Another issue with "Back to School" (which overall I think has actually had a positive influence in getting people to take some of the smaller categories seriously and produce good questions for them) is quiz bowl isn't just an evaluation of pre-existing knowledge, but rather players should be trying to learn more beyond what they are already comfortable with. If you're worried you'll miss out on an economics question because someone has blundered in their answer line choice, you should make sure you know some literature so you can pick off one of those, or science, or some other category.
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Re: Limits of the "Back to the Classroom" Movement

Post by Muriel Axon » Tue Jun 06, 2017 4:06 pm

Habitat_Against_Humanity wrote:I've tried showing quiz bowl psychology questions to my friends in the field and the consistent objection that comes up to the all too frequently written tossups on Freud and Jung is that "This isn't about psychology." I can't speak for other fields of social science, but in Psychology, the "let's ask about theorists with little current relevance but wider name recognition" paradigm you seem to be in favor of does a real disservice to what Psychology questions can be. If we continue to write the same tossups on "The Interpretation of Dreams" and the like, we're no longer writing Psychology questions and should rename the topic accordingly.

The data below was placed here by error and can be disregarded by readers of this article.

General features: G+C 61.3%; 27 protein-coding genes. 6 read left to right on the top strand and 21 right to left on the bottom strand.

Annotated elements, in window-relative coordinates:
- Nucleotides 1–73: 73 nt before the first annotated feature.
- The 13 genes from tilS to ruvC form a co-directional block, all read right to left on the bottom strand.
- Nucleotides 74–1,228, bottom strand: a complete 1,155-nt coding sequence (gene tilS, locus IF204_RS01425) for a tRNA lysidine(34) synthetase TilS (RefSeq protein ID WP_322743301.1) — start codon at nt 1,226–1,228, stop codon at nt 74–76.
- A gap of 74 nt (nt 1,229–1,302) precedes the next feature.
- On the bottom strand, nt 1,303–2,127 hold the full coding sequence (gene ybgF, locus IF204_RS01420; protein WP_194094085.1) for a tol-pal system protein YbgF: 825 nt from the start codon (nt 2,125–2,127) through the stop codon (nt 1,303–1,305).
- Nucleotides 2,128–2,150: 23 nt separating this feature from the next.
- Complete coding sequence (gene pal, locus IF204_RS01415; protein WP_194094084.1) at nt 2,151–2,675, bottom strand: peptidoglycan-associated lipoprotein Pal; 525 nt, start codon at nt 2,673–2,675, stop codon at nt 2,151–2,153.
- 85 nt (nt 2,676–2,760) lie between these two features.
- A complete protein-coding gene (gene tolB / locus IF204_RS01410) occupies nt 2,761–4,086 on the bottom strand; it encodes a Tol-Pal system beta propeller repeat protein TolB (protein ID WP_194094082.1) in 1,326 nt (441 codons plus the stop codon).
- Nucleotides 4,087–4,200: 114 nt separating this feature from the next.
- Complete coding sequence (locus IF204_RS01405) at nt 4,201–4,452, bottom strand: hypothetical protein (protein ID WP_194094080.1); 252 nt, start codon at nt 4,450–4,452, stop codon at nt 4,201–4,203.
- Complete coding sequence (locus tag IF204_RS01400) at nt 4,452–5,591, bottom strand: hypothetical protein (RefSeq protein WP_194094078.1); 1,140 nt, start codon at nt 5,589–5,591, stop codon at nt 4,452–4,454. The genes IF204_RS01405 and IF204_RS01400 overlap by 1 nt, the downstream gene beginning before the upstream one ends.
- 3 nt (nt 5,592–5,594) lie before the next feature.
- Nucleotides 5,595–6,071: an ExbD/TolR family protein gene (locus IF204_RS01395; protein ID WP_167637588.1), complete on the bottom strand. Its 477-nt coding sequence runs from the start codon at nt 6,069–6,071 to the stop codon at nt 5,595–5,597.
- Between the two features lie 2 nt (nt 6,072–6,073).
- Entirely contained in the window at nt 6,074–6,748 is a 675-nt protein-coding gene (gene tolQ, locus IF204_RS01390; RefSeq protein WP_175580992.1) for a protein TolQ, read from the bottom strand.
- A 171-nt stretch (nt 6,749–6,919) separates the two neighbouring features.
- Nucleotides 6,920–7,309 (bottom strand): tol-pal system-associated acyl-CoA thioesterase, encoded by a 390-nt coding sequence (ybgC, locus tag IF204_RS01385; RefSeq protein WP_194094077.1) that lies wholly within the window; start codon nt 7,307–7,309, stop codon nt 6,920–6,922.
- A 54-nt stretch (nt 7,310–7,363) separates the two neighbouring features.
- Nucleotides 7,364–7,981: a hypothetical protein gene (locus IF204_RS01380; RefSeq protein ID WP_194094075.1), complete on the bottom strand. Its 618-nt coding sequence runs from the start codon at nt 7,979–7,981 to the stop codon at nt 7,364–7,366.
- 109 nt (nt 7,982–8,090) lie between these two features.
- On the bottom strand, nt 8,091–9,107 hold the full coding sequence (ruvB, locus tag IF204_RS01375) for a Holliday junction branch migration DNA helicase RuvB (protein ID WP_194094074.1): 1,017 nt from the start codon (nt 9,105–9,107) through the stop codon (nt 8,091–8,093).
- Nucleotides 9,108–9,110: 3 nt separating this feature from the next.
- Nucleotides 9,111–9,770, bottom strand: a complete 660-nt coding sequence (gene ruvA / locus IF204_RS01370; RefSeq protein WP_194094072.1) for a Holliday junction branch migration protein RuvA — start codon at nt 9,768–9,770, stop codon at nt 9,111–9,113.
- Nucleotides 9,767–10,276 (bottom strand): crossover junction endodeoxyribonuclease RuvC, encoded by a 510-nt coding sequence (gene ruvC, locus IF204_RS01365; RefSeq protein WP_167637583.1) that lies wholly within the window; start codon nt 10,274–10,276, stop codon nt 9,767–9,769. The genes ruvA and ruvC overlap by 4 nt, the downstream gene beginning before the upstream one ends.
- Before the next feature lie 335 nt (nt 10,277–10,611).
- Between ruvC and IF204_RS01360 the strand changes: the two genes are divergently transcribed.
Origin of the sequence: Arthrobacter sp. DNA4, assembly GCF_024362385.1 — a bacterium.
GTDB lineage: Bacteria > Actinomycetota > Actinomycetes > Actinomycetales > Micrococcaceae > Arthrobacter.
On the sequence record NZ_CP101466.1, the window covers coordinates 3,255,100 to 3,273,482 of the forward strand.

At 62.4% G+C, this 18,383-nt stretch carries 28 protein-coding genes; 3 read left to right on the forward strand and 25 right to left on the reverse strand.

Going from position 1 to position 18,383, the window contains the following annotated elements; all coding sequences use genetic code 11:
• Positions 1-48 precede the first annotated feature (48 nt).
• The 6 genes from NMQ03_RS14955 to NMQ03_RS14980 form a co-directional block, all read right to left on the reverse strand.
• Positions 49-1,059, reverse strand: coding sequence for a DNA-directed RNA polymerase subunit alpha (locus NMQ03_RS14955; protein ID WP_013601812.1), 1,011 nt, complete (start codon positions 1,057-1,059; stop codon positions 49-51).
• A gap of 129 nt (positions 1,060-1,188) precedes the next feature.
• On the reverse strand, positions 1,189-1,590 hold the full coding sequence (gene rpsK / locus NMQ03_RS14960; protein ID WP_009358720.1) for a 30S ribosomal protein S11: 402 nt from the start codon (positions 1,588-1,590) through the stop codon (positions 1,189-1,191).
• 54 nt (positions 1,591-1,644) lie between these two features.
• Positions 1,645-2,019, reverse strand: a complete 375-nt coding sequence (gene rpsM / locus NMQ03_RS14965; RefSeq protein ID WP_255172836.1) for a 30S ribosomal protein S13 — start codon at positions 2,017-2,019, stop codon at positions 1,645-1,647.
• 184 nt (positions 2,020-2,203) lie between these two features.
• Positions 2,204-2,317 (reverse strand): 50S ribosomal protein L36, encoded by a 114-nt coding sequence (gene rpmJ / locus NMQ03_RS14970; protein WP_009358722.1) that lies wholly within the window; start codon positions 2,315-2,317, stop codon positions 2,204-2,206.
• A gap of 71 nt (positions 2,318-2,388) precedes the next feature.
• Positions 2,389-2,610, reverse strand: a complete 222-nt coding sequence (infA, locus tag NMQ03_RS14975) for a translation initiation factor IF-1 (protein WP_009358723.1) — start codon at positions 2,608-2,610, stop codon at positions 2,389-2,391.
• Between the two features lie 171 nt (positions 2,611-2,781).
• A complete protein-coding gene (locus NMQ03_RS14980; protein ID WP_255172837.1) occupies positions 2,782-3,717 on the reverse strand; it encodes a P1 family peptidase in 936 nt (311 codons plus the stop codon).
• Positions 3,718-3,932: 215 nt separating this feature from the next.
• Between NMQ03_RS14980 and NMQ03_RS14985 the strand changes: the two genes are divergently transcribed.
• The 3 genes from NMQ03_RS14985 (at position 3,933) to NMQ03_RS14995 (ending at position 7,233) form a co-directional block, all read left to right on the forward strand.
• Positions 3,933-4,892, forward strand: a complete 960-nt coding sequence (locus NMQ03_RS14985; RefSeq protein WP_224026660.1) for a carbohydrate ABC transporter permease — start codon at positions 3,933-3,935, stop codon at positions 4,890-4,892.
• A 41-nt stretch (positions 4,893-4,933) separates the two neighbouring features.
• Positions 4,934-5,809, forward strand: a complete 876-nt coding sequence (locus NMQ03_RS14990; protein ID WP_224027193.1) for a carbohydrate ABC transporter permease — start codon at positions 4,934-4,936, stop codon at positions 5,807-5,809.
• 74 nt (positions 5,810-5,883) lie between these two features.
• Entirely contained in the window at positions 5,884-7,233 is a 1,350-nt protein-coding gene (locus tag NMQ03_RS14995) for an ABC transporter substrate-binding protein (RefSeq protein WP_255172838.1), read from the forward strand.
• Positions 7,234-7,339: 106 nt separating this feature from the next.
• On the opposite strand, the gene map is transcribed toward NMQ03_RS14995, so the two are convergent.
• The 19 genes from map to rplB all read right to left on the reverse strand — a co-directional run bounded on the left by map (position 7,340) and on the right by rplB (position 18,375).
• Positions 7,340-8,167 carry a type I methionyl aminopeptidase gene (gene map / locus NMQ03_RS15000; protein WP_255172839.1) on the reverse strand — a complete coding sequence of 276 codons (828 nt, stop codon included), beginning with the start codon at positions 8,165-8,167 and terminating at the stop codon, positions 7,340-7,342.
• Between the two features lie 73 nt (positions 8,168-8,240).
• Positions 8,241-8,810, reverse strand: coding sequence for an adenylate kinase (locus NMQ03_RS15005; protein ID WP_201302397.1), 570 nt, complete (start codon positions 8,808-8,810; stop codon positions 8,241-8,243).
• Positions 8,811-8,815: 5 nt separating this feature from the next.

Okay, so I've converted my views since the days I was writing screeds against Primitive Culture and Victor Turner being in the anthropology distribution. (Victor Turner, for what it's worth, does come up in real anthropology literature sometimes, but I actually learned about Death Without Weeping -- my sister read it in class -- well before I heard Turner's name!) I don't think it's good for the entire distribution of a subject in a tournament to comprise things that modern academics don't care about -- but I don't think there's a serious problem with Freud or Jung being in the psychology distribution, even though they weren't scientific psychologists the way the modern academic psychology researcher is. I don't have any delusions that I could convince anyone about this, since it's a matter of values, but if we're going to shunt off all these questions to "other thought," we better expand "other thought" a whole lot -- because those subjects include a lot of what people know, and I don't think it's right not to reward knowledge of them. In 3/4 psychology questions, we should be able to write questions on Karen Horney and CBT and the stereotype content model and have them all happily coexist.